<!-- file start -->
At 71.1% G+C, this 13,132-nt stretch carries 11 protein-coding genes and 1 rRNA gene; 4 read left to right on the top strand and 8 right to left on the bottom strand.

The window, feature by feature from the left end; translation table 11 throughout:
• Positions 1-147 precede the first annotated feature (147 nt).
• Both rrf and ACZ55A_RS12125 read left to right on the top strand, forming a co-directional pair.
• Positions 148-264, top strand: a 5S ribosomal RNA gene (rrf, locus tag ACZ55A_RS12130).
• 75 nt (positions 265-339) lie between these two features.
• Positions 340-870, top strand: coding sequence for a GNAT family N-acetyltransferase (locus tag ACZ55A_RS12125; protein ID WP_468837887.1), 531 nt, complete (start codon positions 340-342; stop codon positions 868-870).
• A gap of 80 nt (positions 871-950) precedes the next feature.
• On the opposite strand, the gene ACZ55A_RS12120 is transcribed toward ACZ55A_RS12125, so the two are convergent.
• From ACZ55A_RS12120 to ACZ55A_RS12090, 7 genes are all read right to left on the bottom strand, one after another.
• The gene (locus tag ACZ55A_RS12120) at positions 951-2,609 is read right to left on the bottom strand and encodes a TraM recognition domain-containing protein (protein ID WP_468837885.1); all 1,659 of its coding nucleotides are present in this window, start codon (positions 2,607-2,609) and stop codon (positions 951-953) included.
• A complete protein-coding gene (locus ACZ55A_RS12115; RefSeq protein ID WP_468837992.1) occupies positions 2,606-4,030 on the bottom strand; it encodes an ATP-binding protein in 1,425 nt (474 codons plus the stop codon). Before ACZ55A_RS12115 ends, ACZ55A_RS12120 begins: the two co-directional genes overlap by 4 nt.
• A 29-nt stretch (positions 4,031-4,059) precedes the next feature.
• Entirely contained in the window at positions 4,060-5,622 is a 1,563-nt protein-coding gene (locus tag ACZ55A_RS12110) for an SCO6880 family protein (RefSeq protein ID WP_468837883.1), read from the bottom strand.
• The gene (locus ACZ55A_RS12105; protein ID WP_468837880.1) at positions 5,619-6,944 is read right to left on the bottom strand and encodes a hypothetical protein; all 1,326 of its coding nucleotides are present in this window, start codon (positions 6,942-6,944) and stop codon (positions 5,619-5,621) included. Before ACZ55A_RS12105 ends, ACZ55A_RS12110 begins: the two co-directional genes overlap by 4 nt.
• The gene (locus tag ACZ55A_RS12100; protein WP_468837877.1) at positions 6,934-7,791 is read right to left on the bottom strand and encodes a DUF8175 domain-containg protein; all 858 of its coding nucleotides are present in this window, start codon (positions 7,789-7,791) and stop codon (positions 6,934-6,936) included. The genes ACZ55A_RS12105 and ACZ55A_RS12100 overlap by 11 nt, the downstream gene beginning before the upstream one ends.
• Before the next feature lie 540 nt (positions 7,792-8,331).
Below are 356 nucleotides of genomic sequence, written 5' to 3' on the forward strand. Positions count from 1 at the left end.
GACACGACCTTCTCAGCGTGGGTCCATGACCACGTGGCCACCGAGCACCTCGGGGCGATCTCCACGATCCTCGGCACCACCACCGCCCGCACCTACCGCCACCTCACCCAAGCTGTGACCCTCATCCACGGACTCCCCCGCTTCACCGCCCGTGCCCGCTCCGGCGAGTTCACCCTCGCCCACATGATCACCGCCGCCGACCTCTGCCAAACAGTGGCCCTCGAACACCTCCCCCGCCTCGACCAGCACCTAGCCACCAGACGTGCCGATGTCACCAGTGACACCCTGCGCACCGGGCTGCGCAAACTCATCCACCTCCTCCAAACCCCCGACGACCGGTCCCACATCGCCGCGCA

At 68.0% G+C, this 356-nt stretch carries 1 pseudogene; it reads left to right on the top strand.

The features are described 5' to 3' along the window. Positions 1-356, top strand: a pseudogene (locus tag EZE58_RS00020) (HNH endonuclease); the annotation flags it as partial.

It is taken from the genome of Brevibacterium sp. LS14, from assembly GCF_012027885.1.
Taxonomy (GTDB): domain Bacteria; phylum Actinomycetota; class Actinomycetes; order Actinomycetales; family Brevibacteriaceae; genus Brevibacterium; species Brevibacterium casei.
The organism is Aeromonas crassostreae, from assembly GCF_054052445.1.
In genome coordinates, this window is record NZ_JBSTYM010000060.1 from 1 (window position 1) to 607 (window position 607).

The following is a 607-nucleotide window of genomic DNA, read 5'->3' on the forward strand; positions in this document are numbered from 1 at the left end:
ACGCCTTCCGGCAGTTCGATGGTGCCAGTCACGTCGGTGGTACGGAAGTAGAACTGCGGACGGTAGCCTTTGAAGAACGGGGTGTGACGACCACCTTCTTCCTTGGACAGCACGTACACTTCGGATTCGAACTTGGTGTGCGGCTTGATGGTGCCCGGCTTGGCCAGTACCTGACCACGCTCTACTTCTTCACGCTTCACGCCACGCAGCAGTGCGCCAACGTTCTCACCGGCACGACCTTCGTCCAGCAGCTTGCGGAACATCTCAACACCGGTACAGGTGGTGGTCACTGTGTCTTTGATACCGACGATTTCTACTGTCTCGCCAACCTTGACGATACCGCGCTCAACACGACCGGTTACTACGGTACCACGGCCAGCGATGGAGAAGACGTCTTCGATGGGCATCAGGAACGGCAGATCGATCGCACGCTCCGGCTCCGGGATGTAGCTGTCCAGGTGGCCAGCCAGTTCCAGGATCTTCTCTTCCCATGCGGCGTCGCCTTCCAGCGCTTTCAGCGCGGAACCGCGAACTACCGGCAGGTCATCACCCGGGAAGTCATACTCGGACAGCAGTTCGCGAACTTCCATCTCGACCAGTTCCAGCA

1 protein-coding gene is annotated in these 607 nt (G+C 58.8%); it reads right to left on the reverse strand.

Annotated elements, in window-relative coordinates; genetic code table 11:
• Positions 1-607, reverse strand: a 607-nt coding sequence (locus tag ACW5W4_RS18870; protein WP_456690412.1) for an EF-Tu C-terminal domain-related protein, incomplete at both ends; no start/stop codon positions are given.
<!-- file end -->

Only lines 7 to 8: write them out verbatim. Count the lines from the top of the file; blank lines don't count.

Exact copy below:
• Positions 340-870, top strand: coding sequence for a GNAT family N-acetyltransferase (locus tag ACZ55A_RS12125; protein ID WP_468837887.1), 531 nt, complete (start codon positions 340-342; stop codon positions 868-870).
• A gap of 80 nt (positions 871-950) precedes the next feature.